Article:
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Mar 25, 2019
This week’s theme
People who became verbs

This week’s words
grandisonize
lynch
galvanize
mesmerize
crusoe

grandisonize
Charles Grandison escorting Harriet Byron
Engraving: Isaac Taylor, 1778

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A.Word.A.Day
with Anu Garg

To be or not to be ... that’s the question. Or more precisely: To be a verb or not to be. Some people in history did become verbs and this week we’ll awaken them and have them stop by here to say hello. These are people from myth and reality, science and pseudoscience, and more.

What persons from reality or fiction would you like to turn into a verb? Share below or email us at words@wordsmith.org (include the verb, its definition, and a usage example).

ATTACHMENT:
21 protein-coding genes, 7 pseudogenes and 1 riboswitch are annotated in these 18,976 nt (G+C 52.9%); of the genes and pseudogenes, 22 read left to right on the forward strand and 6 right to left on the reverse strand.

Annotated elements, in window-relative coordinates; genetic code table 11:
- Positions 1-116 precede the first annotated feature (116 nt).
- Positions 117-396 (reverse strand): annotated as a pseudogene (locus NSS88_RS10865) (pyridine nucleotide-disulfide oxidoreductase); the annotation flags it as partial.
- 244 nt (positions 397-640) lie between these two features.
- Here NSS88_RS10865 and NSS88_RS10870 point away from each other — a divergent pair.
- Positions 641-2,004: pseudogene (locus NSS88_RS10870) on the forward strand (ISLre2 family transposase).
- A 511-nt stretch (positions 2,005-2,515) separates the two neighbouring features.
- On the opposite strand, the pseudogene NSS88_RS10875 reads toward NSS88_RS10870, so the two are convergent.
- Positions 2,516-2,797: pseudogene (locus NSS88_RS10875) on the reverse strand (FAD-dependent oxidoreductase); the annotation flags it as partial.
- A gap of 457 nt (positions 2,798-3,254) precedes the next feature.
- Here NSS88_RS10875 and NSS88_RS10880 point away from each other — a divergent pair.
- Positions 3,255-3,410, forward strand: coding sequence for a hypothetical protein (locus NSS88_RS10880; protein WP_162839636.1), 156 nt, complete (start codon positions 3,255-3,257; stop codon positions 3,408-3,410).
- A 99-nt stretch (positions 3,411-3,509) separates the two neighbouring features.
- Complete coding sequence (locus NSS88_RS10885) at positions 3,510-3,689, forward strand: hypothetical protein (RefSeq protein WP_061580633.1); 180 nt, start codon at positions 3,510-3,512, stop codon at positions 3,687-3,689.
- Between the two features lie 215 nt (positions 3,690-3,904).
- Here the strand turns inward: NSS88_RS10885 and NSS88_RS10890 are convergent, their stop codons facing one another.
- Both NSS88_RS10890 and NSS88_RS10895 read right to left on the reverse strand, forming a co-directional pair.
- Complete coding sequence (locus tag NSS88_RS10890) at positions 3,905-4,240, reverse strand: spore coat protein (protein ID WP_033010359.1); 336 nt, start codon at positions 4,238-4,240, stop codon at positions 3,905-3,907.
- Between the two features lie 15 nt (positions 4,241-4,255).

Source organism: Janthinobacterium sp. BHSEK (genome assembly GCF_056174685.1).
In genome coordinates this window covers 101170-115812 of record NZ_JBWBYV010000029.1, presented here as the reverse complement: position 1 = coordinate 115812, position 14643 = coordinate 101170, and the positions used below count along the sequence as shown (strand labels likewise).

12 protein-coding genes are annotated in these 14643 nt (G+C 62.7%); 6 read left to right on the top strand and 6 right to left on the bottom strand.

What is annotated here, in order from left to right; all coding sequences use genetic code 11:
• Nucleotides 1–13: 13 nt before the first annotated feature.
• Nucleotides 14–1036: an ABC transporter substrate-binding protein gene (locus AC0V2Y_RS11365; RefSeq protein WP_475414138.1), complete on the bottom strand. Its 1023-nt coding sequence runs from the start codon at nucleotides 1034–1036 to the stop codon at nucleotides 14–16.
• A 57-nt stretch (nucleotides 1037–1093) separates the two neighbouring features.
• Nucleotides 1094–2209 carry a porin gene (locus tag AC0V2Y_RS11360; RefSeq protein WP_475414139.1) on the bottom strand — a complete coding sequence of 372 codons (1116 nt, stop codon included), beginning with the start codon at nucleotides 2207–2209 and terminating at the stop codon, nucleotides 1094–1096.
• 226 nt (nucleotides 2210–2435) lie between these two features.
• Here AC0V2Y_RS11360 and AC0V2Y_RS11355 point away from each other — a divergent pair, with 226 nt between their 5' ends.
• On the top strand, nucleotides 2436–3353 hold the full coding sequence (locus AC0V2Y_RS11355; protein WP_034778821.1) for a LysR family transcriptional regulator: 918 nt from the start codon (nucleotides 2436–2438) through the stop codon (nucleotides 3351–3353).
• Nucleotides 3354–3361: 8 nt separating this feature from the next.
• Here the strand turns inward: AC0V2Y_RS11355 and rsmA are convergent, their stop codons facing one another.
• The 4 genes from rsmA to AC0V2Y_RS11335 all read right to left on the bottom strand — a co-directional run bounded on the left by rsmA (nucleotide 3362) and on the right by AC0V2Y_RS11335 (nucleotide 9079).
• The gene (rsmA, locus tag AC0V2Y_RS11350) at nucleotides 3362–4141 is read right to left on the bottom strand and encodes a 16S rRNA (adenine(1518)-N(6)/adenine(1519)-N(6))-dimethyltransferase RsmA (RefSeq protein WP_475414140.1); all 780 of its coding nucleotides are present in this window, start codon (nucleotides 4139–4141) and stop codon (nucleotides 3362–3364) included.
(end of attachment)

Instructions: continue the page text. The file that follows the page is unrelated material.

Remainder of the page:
Grandisonize

PRONUNCIATION:
(gran-DIS-uh-nyz)

MEANING:
verb tr.: To escort in a courteous manner.

ETYMOLOGY:
After Sir Charles Grandison, the model gentleman hero of Samuel Richardson’s 1753 novel The History of Sir Charles Grandison. Earliest documented use: 1824.

USAGE:
“And now will your ladyship permit me to have the honour of Grandisonizing you into the next apartment?”
Blackwood’s Edinburgh Magazine (Scotland); Jun 1824.

A THOUGHT FOR TODAY:
Truth does not change according to our ability to stomach it. -Flannery O'Connor, writer (25 Mar 1925-1964)

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